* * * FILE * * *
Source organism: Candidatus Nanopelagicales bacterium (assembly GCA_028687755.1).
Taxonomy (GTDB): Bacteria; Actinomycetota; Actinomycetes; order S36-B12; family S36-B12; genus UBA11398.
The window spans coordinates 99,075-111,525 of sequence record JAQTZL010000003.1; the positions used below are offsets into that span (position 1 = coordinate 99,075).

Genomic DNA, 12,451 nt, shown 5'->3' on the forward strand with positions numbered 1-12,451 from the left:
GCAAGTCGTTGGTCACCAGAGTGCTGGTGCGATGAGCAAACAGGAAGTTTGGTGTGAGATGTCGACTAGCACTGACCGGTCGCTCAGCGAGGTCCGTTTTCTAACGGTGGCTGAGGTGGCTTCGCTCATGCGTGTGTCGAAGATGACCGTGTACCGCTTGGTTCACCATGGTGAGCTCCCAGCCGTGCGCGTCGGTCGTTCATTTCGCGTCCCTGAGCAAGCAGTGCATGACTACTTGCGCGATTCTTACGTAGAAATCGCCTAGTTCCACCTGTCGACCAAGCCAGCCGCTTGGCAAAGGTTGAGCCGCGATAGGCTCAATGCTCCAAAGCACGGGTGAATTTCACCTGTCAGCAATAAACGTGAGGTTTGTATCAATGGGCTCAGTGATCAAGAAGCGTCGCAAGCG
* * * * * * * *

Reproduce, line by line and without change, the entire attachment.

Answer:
Source organism: Candidatus Nanopelagicales bacterium (assembly GCA_028687755.1).
Taxonomy (GTDB): Bacteria; Actinomycetota; Actinomycetes; order S36-B12; family S36-B12; genus UBA11398.
The window spans coordinates 99,075-111,525 of sequence record JAQTZL010000003.1; the positions used below are offsets into that span (position 1 = coordinate 99,075).

Genomic DNA, 12,451 nt, shown 5'->3' on the forward strand with positions numbered 1-12,451 from the left:
GCAAGTCGTTGGTCACCAGAGTGCTGGTGCGATGAGCAAACAGGAAGTTTGGTGTGAGATGTCGACTAGCACTGACCGGTCGCTCAGCGAGGTCCGTTTTCTAACGGTGGCTGAGGTGGCTTCGCTCATGCGTGTGTCGAAGATGACCGTGTACCGCTTGGTTCACCATGGTGAGCTCCCAGCCGTGCGCGTCGGTCGTTCATTTCGCGTCCCTGAGCAAGCAGTGCATGACTACTTGCGCGATTCTTACGTAGAAATCGCCTAGTTCCACCTGTCGACCAAGCCAGCCGCTTGGCAAAGGTTGAGCCGCGATAGGCTCAATGCTCCAAAGCACGGGTGAATTTCACCTGTCAGCAATAAACGTGAGGTTTGTATCAATGGGCTCAGTGATCAAGAAGCGTCGCAAGCG